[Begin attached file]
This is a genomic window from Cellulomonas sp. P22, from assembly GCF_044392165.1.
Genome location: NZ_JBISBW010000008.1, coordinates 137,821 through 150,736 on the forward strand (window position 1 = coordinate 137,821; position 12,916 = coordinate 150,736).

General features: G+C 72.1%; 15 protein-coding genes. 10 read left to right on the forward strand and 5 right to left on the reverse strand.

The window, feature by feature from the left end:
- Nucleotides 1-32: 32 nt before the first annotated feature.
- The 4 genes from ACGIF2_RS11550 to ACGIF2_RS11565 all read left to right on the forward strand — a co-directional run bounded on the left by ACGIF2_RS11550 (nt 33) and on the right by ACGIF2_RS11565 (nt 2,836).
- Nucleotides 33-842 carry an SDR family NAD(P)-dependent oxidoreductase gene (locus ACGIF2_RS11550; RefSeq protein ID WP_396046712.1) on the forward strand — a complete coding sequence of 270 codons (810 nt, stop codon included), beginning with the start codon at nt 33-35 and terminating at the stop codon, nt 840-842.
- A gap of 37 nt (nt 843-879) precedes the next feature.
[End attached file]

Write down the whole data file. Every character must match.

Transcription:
This is a genomic window from Cellulomonas sp. P22, from assembly GCF_044392165.1.
Genome location: NZ_JBISBW010000008.1, coordinates 137,821 through 150,736 on the forward strand (window position 1 = coordinate 137,821; position 12,916 = coordinate 150,736).

General features: G+C 72.1%; 15 protein-coding genes. 10 read left to right on the forward strand and 5 right to left on the reverse strand.

The window, feature by feature from the left end:
- Nucleotides 1-32: 32 nt before the first annotated feature.
- The 4 genes from ACGIF2_RS11550 to ACGIF2_RS11565 all read left to right on the forward strand — a co-directional run bounded on the left by ACGIF2_RS11550 (nt 33) and on the right by ACGIF2_RS11565 (nt 2,836).
- Nucleotides 33-842 carry an SDR family NAD(P)-dependent oxidoreductase gene (locus ACGIF2_RS11550; RefSeq protein ID WP_396046712.1) on the forward strand — a complete coding sequence of 270 codons (810 nt, stop codon included), beginning with the start codon at nt 33-35 and terminating at the stop codon, nt 840-842.
- A gap of 37 nt (nt 843-879) precedes the next feature.